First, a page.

For a more than decent summary of the plot of Cormac McCarthy's latest novel, "The Road," consult the Library of Congress boilerplate that follows the book's title page: "1. Fathers and sons--Fiction. 2. Voyages and travels--United States--Fiction. 3. Regression (Civilization)--Fiction. 4. Survival skills--Fiction." For that matter, it's not a bad imitation of the novel's style. Using the stripped-down prose that he employed so effectively in his last book, "No Country for Old Men," McCarthy spins an entire novel around two people, a father and his young son fighting their way through a post-apocalyptic world reduced to cold ashes and ruins. The action is equally minimal. The man and boy are traveling out of the mountains and toward the coast, searching for warmer weather and hoping to find someone neither malign nor crazy with whom they can join forces. McCarthy never says what happened to bring the world to cinders. Nor does he name his characters, or tell us how old the boy is or where they are exactly. He merely posits a world where everything is bombed out and broken beyond repair, soon to be populated by "men who would eat your children in front of your eyes" and looters who look like "shoppers in the commissaries of hell." Darkness is a perennial McCarthy theme, but here it is in full flower. "The Road" is the logical culmination of everything he's written.
It is also, paradoxically, his most humane and compassionate book. Father and son are genuinely affectionate toward each other. Each would give his life if it meant the other could live. This is as far as McCarthy has ever gone to acknowledge the goodness in people. And in the light of that relationship, the question that the novel implicitly poses--how much can you subtract from human existence before it ceases to be human?--takes on heartbreaking force.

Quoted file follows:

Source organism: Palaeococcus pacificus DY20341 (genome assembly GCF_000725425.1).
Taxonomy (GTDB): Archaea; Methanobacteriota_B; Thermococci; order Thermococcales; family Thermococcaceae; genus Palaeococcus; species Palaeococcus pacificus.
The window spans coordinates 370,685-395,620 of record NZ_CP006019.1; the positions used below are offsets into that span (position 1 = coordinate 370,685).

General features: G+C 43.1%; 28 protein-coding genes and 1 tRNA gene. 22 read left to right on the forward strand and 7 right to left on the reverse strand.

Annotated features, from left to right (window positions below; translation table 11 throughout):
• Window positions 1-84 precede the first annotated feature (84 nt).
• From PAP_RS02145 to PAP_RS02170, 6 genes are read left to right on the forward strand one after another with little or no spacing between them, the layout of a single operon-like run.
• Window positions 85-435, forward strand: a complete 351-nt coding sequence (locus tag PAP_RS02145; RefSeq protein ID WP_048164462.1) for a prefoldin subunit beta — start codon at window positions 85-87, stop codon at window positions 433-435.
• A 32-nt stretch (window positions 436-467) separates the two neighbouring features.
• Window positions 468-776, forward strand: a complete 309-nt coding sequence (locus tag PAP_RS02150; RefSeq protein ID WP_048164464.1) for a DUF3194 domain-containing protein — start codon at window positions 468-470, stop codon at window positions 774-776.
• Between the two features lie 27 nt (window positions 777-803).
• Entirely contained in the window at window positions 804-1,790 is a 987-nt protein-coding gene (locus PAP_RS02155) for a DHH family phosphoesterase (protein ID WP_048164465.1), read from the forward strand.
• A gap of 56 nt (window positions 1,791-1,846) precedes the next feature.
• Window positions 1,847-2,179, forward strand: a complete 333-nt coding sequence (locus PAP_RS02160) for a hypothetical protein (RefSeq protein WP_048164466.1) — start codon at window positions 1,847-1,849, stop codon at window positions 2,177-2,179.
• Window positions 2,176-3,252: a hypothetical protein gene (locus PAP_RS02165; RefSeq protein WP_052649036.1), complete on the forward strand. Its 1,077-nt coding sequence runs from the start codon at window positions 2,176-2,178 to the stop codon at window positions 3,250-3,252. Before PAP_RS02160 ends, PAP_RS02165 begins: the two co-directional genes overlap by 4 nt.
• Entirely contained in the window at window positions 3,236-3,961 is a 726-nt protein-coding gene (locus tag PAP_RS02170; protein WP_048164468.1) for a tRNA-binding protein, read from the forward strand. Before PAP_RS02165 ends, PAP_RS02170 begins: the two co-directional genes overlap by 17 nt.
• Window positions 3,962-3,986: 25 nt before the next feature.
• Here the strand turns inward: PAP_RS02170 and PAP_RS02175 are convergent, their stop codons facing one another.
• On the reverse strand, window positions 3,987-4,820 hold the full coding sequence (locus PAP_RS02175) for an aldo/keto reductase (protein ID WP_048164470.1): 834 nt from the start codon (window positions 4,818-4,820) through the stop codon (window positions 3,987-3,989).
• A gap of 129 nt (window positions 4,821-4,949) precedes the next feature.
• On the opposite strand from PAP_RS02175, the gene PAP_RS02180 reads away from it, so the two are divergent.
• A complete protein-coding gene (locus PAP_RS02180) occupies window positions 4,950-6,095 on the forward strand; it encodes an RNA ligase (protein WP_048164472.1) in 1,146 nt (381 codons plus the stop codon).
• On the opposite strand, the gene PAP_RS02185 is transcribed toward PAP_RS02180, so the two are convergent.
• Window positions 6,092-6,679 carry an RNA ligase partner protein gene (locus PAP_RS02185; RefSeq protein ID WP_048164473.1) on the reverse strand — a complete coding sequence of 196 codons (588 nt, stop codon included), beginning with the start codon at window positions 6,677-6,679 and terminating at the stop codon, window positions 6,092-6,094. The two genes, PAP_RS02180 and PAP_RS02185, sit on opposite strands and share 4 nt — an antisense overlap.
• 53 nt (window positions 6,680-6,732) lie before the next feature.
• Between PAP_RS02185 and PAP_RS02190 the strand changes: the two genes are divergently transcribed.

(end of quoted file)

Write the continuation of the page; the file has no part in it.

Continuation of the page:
"The Road" could have been a novella. Almost everything in the story--scrounging for food, hiding from the "Road Warrior"-like evildoers who haunt the highway--happens more than once. But the tedium that creeps in from time to time is integral to the narrative. Hunger and danger and cold are not just one-time obstacles for these pilgrims but things they must confront again and again; their courage lies in their refusal to give in. The boy and his father call themselves "the good guys." It's something a father would say to a son he wanted to guide and protect, but the more you see of these two, the more you want to remove the quotes from those words. They're not ironic. The characters' lives are gnawed down to the bone: all they have is their love for each other. And that, in the end, suffices.
One measure of a good writer is the ability to surprise. Terse, unsentimental, bleak--McCarthy's readers have been down that road before. But who would ever have thought you'd call him touching?